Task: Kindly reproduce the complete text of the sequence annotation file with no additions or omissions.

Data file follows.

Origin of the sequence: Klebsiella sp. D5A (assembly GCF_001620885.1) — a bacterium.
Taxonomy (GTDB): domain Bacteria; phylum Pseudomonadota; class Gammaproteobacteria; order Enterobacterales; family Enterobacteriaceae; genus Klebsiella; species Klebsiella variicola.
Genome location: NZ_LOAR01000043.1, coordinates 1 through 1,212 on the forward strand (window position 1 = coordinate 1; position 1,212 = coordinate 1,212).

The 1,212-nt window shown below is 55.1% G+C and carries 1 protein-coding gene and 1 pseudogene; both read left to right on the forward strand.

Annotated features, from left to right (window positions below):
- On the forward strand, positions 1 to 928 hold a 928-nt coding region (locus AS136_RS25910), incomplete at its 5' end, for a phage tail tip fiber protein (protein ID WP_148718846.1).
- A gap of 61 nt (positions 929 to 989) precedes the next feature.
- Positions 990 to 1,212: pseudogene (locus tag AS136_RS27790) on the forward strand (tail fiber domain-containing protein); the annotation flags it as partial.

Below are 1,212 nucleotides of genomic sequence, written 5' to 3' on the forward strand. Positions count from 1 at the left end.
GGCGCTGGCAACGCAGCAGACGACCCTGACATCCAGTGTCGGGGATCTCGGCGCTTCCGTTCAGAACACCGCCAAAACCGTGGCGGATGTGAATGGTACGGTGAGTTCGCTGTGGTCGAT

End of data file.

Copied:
Origin of the sequence: Klebsiella sp. D5A (assembly GCF_001620885.1) — a bacterium.
Taxonomy (GTDB): domain Bacteria; phylum Pseudomonadota; class Gammaproteobacteria; order Enterobacterales; family Enterobacteriaceae; genus Klebsiella; species Klebsiella variicola.
Genome location: NZ_LOAR01000043.1, coordinates 1 through 1,212 on the forward strand (window position 1 = coordinate 1; position 1,212 = coordinate 1,212).

The 1,212-nt window shown below is 55.1% G+C and carries 1 protein-coding gene and 1 pseudogene; both read left to right on the forward strand.

Annotated features, from left to right (window positions below):
- On the forward strand, positions 1 to 928 hold a 928-nt coding region (locus AS136_RS25910), incomplete at its 5' end, for a phage tail tip fiber protein (protein ID WP_148718846.1).
- A gap of 61 nt (positions 929 to 989) precedes the next feature.
- Positions 990 to 1,212: pseudogene (locus tag AS136_RS27790) on the forward strand (tail fiber domain-containing protein); the annotation flags it as partial.

Below are 1,212 nucleotides of genomic sequence, written 5' to 3' on the forward strand. Positions count from 1 at the left end.
GGCGCTGGCAACGCAGCAGACGACCCTGACATCCAGTGTCGGGGATCTCGGCGCTTCCGTTCAGAACACCGCCAAAACCGTGGCGGATGTGAATGGTACGGTGAGTTCGCTGTGGTCGAT